table. For every vicinity point, within a defined dis-
tance of 2mm of the calculated cylinder barrel, the
normal distance to the cylinder barrel is calculated.
The trial with the lowest mean of these distances is se-
lected as cylinder (see Fig. 6). For comparison Jiang
et al. (Jiang, 2005) published a method for 3-d circle
Figure 5: The acquired range image of the current table
scene. The points with a high curvature are marked with
blue dots. Images are best viewed in color.
Figure 6: Detected objects in the table scene (blue cylinder
- spray-on glue, red cylinder - beverage can, green points -
rigid obstacles). Images are best viewed in color.
fitting. They reduce the number of local minima, but
the error function is no more Euclidian. Here another
simple proposal with an Euclidian function is used.
For an explicit description, the raw data points of a
profile scan are defined as (xi, yi, zi), n is the number
of voxels and (xa, ya, za) is the circle’s center. The
resulting error function e is:
e =
(xi xa)
+ (yi ya)
+ (zi za)
) r
The error must be smaller or equal than a defined
threshold. In our case we use a distance of 2mm:
|e| 2mm (2)
In the last step of Fig. 4 ”Transmission of the Calcu-
lated Object Position to the Path Planning Tool” the
calculated object position in the actual environment
model for collision avoidance has to be transmitted to
the path planning tool. This 3-d mesh is generated
by using all objects besides the target object, based
on the triangles calculated by a DeLaunay triangula-
tion (O’Rourke, 1998) This step is important to enable
a collision free robot trajectory.
The task of this part of our work is to calculate a col-
lision free robot path and to execute the grasping ac-
tivity safely. The first step is performed by the path
planning tool from AMROSE. The input to this tool is
the detected object pose, the environment model and
a transformation between the robot coordination sys-
tem and the range scanner coordinate system. The
output is a collision free trajectory to the desired ob-
ject. Before the robot execution is approved, the user
can check a simulation of the calculated trajectory and
decide, if it is safe enough to handle the object (see
Fig. 7 and Fig. 8). After the robot approaches the user
ICINCO 2008 - International Conference on Informatics in Control, Automation and Robotics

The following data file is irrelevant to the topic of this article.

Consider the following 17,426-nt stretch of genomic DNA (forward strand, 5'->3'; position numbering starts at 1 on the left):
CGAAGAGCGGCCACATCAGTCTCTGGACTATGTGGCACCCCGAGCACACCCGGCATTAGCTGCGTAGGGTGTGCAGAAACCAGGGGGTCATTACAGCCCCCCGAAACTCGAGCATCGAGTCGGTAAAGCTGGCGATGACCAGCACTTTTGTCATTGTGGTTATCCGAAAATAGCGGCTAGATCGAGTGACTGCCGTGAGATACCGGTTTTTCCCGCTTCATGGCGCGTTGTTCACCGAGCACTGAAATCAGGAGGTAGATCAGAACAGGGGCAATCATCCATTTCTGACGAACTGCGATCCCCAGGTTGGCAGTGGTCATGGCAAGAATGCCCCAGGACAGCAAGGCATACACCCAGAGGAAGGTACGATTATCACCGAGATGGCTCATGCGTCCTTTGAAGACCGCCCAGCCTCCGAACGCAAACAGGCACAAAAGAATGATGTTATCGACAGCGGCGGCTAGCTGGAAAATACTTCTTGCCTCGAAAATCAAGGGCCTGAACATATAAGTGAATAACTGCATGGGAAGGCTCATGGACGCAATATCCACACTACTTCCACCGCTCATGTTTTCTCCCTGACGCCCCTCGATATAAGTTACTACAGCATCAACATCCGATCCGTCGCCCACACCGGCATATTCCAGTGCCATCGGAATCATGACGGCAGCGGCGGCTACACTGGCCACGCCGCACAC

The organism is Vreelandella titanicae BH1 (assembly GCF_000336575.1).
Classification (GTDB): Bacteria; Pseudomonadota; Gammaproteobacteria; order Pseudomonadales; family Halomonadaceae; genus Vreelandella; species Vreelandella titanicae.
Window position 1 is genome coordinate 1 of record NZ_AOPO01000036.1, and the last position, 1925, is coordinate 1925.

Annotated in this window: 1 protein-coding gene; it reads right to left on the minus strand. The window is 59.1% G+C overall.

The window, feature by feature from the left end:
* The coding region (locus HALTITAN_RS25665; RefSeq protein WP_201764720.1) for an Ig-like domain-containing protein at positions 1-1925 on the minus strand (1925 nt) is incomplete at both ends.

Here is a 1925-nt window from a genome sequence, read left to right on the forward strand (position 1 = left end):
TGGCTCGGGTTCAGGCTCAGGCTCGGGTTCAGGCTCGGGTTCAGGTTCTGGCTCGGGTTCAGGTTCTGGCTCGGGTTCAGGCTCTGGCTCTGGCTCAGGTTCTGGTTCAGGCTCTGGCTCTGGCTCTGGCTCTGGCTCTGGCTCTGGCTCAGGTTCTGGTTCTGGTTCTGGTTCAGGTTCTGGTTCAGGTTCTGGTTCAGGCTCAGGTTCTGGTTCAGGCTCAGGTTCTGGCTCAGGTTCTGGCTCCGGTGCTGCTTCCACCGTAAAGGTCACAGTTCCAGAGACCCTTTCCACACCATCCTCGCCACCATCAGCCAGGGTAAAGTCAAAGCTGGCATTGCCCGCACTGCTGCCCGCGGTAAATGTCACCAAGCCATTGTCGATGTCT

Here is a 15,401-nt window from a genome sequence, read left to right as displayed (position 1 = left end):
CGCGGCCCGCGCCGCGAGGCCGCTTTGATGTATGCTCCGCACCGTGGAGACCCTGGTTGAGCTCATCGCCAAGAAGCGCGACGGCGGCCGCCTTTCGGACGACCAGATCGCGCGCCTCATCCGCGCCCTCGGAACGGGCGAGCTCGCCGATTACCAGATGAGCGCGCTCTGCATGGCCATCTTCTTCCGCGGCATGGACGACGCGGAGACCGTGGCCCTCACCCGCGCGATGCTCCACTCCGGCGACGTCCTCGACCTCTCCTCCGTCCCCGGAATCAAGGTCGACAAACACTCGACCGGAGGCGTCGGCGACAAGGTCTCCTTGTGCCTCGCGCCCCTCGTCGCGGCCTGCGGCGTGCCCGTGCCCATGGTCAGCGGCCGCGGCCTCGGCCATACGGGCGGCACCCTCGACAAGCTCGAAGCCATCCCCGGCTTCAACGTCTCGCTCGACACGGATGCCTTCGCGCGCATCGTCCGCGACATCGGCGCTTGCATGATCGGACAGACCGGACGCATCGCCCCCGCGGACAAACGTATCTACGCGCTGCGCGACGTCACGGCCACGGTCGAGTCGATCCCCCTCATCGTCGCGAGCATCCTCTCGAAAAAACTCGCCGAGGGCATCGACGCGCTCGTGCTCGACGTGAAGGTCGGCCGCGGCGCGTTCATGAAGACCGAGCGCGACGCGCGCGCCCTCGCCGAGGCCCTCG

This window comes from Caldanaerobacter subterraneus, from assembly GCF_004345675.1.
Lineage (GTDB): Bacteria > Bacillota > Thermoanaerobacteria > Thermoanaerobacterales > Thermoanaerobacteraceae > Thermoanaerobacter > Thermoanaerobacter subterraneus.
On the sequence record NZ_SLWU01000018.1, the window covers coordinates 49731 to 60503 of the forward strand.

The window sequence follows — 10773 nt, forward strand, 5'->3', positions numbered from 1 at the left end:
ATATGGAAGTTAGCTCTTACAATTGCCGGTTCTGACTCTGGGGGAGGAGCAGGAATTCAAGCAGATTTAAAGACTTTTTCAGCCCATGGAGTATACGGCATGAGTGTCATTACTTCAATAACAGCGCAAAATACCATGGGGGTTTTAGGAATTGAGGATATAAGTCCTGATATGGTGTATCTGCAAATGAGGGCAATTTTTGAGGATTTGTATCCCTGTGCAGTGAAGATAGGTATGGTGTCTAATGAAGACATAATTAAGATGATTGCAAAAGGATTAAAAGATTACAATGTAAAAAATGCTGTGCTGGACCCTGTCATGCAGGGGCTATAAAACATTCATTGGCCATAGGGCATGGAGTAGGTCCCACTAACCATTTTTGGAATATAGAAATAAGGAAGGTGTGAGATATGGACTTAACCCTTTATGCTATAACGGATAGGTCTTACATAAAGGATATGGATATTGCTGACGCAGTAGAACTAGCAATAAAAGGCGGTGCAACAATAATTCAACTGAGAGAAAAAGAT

Figure 7: Visualization of the trajectory by a simulation
tool. The white cylinder is the grasping object. The green
cylinder (= 2.
grasping object) and the blue objects are
the obstacles. Images are best viewed in color.
Figure 8: Real position of the robot arm after the approach
can initiate the closing of the gripper. As soon as the
gripper encloses the object, the robot motion to the
transfer point starts. Finally the desired object can be
placed at a defined position or directly handed over to
the user.
The calculation of the object detection and local-
ization is performed by a PC with 1.8GHz Pentium
IV processor and takes less than 12sec. depending on
the range image size. The reliability depends on the
ambient light, object surface properties, laser beam
reflections and vibrations. Therefore, the laser-range
scanner must be configured to the respective environ-
ment. By using an additional red-light filter the im-
pact of light or reflections can be minimized.
The entire system exhibits its robust behavior and has
been evaluated at a live demo presentation
in front of
more than 1000 college students. During the demon-
stration day about 50 runs were performed. The main
problem that rarely appeared was a malfunction of
the path planning tool, because no suitable trajectory
could be found. Whereby the path planning had to be
restarted. Sometimes the last two fingers, which re-
duce the grasping radius (see Fig. 1), shift the grasp
object, but without a final effect on the success of the
grasping process. Tab. 1 shows a short analysis of the
arisen problems within 50 runs. The recoginition of
the cylindrical objects fails at strong environmental
influences by the ambient light.
The autonomous grasping function should be able
to find and grasp a cylindrical object in a defined area.
When objects are positioned closer to each other, the
autonomous grasping function show up difficulties to
find the correct object. A minimum distance of 20mm
(this distance is equal to the diameter of the thumb
of the hand prothesis) has to be observed between the
Table 1: Evaluation of the arisen problems in percent [%] at
50 runs.
Arison Problems Number of Events Percent [%]
Path Planning 11 22%
Hand Prosthesis 4 8%
Object Recognition 2 4%
Sum 17 34%
This paper presents an approach of a robot system
equipped with a laser-range scanner to get high accu-
racy table scene sensing. It shows that feature detec-
tion, in our case we only consider cylindrical objects,
is a faster way (12sec.), than usual object segmenta-
tion (more than 30sec.) by a flood-filling recursive
function. The presented method performs with very
high reliability. Thus the approach for object detec-
tion and localization is well suited for use in related
applications under difficult conditions.
A seven degrees of freedom arm manipulator and
an arm prothesis as gripper are used to grasp and de-
liver the desired object. The goal of this system is
to analyze the feasibility and reliability of object de-
tection, which could be shown at a live demo. The
cylinder detection approach can be extended to detect
any type of object, since it is based on a grouping of
high curvature points. This grasping approach can be
applied for any kind of geometrical figures. This will
expand the application to other tasks.
In the future, the robot arm will be installed on a
mobile robot and for the object detection we calculate
the grasping points of novel objects. This includes
the revision of the path planning tool and a segmenta-
tion of sharp curvature points to speed up the method.
Summarizing, this work illustrates that the concept of
a 3-d vision guided robot arm can be adopted to many
applications and has high potential to enable a more
complex system. We will also deal with the devel-
opment and the prototypes integration of a new laser
range sensor with additional two cameras for stereo-
vision to increase the robustness and predictability of
the object detection system.